I believe the reduction in color upon boiling with added vinegar, suggests a successful preparation with a minor threat of HCN


Your only indication that you produced cyanide was that it was blue, and the blue colour went away when you acidified it?

You do realize that cyanide ion isn't blue, right?




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[*] posted on 27-11-2018 at 13:06


Quote: Originally posted by MrHomeScientist  

In either case, this should be a good lesson for Joker. When you see something interesting, you shouldn't immediately jump to some arcane "radical" or "HOCl"-related conclusion just because that's your favorite pet theory. "Huh that smells funny. It must be radicals!"
There's no reason to invoke a million obscure research papers and overly complicated mechanisms when "impurities in your household materials" explains things just as well.


A million times this. Someone needs to teach AJKOER the concept of Occam's razor. On a side note, why has he not been banned yet?
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[*] posted on 27-11-2018 at 14:13


Quote: Originally posted by Deathunter88  
On a side note, why has he not been banned yet?

Level heads prevail.
Even this thread has provoked some good discussion related to sound practice and how to draw appropriate conclusions. I think such discussions are valuable and of particular benefit to newbies. I like it that we can have a civil thread where we call out crap for what it is, and discuss what is reasonable. This kind of thing is rare on the internets.

How much of this AKOJER takes on board is really up to him. I don't see that he has done anything banworthy.
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[*] posted on 27-11-2018 at 14:17


I think a clever title for him would be appropriate. Something like deltaH's "Dangerous source of unreferenced speculation".
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[*] posted on 28-11-2018 at 05:13


Quote:
Per Draconic Acid:

[rquote]
Given the theory presented above, the observed pale blue coloration developed in the synthesis following the introduction of pure aqueous NH3 in distilled water, may be due to HCN or a harmless bluish tinge created from the addition of aqueous ammonia to an aluminum salt (see https://mysite.du.edu/~jcalvert/phys/alumin.htm and search on 'bluish').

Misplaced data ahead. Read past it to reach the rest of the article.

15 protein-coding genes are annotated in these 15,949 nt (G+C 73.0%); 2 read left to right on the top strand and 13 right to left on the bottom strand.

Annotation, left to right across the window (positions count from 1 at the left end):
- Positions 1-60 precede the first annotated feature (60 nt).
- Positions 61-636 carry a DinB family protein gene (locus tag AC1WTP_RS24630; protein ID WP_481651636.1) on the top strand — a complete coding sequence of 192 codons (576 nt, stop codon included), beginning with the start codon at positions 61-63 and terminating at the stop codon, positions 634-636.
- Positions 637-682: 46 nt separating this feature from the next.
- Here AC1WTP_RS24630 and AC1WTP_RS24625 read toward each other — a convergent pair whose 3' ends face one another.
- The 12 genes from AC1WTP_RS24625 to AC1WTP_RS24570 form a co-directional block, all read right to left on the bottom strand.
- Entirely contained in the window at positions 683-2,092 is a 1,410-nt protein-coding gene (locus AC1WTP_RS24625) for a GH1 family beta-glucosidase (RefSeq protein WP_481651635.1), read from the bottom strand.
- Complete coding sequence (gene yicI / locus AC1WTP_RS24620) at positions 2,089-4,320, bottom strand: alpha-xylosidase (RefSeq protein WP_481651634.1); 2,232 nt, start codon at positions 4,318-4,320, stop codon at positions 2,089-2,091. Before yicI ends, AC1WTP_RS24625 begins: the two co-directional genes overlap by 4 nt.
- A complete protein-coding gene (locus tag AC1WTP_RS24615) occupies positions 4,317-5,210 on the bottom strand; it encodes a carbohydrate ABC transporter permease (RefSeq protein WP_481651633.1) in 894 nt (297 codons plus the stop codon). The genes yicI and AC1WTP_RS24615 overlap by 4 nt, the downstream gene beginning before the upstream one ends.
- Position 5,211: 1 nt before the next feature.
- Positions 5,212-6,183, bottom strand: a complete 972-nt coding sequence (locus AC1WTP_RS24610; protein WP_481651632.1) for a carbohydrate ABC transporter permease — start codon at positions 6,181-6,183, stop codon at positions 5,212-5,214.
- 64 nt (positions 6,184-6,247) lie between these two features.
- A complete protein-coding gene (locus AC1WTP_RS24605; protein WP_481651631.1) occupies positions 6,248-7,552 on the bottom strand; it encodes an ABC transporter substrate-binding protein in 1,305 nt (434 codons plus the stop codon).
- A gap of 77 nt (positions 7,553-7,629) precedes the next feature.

In any event, perform the experiment in a well vented area.

I believe the reduction in color upon boiling with added vinegar, suggests a successful preparation with a minor threat of HCN

Your only indication that you produced cyanide was that it was blue, and the blue colour went away when you acidified it?

You do realize that cyanide ion isn't blue, right?


No, DraconicAcid, you miss a significant part of my thread which I personally felt was needed to address a potential safety issue with the experiment. Here it is:

Quote: Originally posted by AJKOER  
.....
........
I did notice this article (see 'Excision of CN− and OCN− from acetamide and some amide derivatives triggered by low energy electrons' by Constanze Koenig-Lehmann, et al, abstract at https://pubs.rsc.org/en/Content/ArticleLanding/2008/CP/b8121... ). To quote in part:

"Low energy electron attachment to acetamide and some of its derivatives shows unique features in that the unimolecular reactions of the transient anions are remarkably complex, involving multiple bond cleavages and the formation of new molecules. Each of the three compounds acetamide (CH3C(O)NH2), glycolamide (CH2OHC(O)NH2) and cyanoacetamide (CH2CNC(O)NH2) shows a pronounced resonance located near 2 eV and decomposing into CN− along a concerted reaction forming a neutral H2O molecule and the corresponding radical (methyl and methoxy). "

Per the above, I would express the basis of a possible reaction as:

Al --> Al(lll) + 3 e-

3 x [ CH3C(O)NH2 + e- --> •CH3 + CN- + H2O ]

Net: Al + 3 CH3C(O)NH2 --> 3 •CH3 + Al(lll) + 3 CN- + 3 H2O
......
[Edited on 10-11-2018 by AJKOER][/rquote]

where the corresponding net reaction in the current case could be:

Net: Al + 3 CH2CONH2 --?--> 3 •CH2 + Al(lll) + 3 CN- + 3 H2O

indicating a possible, but small, cyanide presence.

In the current experiment, the action of the hydroxyl radical on elemental carbon is a path to CO:

•OH + C = •H + CO (EDIT see comments and references at http://www.sciencemadness.org/talk/viewthread.php?tid=97845#... )

Also, given the possible presence of CO, from the same referenced SM thread above:

[Edited on 4-10-2014 by AJKOER][/rquote]
--------------------------------------------------------------------

A bit harder, try this path (see https://chemiday.com/en/reaction/3-1-0-261):

CO + NH3 --500 C, Al2O3--> HCN + H2O

"Carbon monoxide react with ammonia to produce hydrogen cyanide and water. The technical method production hydrogen cyanide. This reaction takes place at a temperature of 500-800°C, an overpressure. In this reaction, the catalyst is can be V2O5, CeO2 Al2O3, ThO2."

Text sounds like a translation.

At such high temperatures, I would expect:

NH3 + Heat ---> •H + •NH2

based on the action of hv on ammonia (see R1 at https://journals.ametsoc.org/doi/pdf/10.1175/1520-0469%28197... )

Then, subsequent reactions with CO forming HCN and H2O.

------------------------------------------------------------------

The above speculated radical mechanism is interesting, if correct, as the hydrogen atom radical can be formed at RT by the action of NaOH (or HCl) on Aluminum metal where some .H radical could be imbued on the surface of the Aluminum........
.......
Some possible paths to a cyanide presence. Assuming the presence of CO, I would suggest also the simple path: